To me personally metro doesn’t feel right. I don’t have bars telling me stuff. Which I have found to be annoying to not have. I always have: network/clock/battery/CPU/RAM. Majority of what I do now is in Linux (It used to be windows, but I lost patience with it). I use XMonad + Gnome. So having my computer open up to the “Start screen” seems a bit absurd. I normally start to a blank screen and press buttons (Alt + P) to make stuff happen. If I ever want to start a program while I’m using something else dmenu takes up a single line at the top of screen. The opposite of going to the start screen and opening an app that way.

    However this is me, I’m not everyone. Not everyone can remember the names of 99% of the programs they use. (or know bash). But, some people can, I don’t want to same interface they give to everyone else. Why can’t I have the option to damn the whole thing to hell and do what I want, it’s my computer.

    I’ve also run to some annoying issues. Windows 8 defaulted to hibernate, when I pressed shutdown. I don’t mind them pushing a hibernate/fast boot feature. But why they don’t tell you is beyond me.

    Disabling scrolling and animations seems to be difficult as well. As scrolling animations give my Dad quite bad motion sickness (very quickly, he can’t even use a mouse wheel on a browser, all PgUp/Dn) it will be impossible for him to use it unless there is a way to disable it. (I have a feeling it’s all locked up to keep the “Fast and Fluid” feel stuck on)

    The main thing I would take from the article is that people are disagreeing with someone’s _choice_ if it conflicts with their design philosophy. Which I find mostly rude.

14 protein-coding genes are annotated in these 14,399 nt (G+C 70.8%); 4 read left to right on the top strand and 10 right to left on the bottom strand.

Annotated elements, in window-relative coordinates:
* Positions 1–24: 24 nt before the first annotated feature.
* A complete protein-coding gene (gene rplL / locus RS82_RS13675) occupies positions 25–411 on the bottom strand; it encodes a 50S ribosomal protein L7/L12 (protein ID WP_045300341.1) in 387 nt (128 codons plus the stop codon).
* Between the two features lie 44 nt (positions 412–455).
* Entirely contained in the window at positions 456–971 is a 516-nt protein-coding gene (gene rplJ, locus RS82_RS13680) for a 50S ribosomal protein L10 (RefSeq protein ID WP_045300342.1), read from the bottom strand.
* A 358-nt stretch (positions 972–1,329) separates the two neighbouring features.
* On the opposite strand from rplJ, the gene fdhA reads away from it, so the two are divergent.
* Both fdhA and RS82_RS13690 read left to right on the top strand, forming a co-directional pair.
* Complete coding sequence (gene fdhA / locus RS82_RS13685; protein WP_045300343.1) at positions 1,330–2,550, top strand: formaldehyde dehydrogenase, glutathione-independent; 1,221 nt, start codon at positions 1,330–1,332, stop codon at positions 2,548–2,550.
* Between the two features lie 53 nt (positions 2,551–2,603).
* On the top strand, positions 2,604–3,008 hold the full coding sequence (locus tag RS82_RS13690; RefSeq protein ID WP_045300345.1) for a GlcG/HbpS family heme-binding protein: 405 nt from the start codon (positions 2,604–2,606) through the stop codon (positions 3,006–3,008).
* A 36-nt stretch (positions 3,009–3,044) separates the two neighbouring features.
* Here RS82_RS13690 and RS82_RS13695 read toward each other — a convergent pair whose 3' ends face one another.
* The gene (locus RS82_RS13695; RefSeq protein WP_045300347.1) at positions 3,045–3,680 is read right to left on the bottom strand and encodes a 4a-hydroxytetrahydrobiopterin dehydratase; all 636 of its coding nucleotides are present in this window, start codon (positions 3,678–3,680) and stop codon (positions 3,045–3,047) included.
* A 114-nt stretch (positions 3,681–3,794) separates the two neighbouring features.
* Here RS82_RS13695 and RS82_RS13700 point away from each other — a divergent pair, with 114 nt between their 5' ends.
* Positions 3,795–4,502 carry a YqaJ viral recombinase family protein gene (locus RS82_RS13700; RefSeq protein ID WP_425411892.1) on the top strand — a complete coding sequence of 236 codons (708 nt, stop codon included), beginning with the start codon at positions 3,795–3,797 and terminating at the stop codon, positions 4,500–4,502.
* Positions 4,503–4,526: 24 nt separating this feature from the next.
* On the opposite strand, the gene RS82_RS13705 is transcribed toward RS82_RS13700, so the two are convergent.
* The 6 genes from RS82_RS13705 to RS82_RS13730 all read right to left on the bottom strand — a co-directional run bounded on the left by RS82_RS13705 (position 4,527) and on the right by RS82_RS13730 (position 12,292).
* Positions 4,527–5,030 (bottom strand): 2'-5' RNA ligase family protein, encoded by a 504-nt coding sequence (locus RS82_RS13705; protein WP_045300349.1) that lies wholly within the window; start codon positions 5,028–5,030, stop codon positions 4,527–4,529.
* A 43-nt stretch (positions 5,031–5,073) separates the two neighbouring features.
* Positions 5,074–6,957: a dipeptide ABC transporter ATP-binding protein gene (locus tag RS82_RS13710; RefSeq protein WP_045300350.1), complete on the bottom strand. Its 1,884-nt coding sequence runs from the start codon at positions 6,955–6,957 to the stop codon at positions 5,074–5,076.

But I can understand sticking to a guidelines for professional devs who need apps that work for most potential customers. But for desktop interfaces I expect some more choice.

    Rules are boring anyway.

  • keef

    Sadly, this is Microsoft’s big problem, they need someone new at the top

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  • http://zwkufo.blog.163.com/ Kenny.z

    Metro UI shows us a way to visually display those information. Metro is in evolution. In my mind, your new design is cool and it’s also metro.

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  • Martin Kirk

    “Windows 8 is targeted at us, the tech crowd”

    you are wrong, dead wrong… Windows 8 is a consumer version of Windows, which used to be a producer environment. Metro is all about consuming and buying apps – and Metro is getting in the way when you try to produce…

  • http://twitter.com/MossyBlog Scott Barnes c[×┬õ]כ

    Ok i’ll bite how is ~Windows 7 and below different from Windows8 in terms of producer. What’s the split there? given you have RT and Pro polluting the sandbox “consumption only” argument.

    Basically it targeted a consumer focused approach at the start which wasn’t a bad idea but could have come under a WindowsMobileOS SKU instead of “all or nothing” which it has today. As the moment they allowed the “old” back onto the OS via Surface PRO all bets were off.

    Windows 8 Metro is targeted at the developer base as it put the entire UX Platform under a simplification process whereby handing out basic “wireframe” like UI patterns to derive the design(s) from is where you reduce reliance on high-end design (so we in a sense sacrificed inconsistent / innovative design for templates)

  • Jaime Bula

    Year later… It has been a mess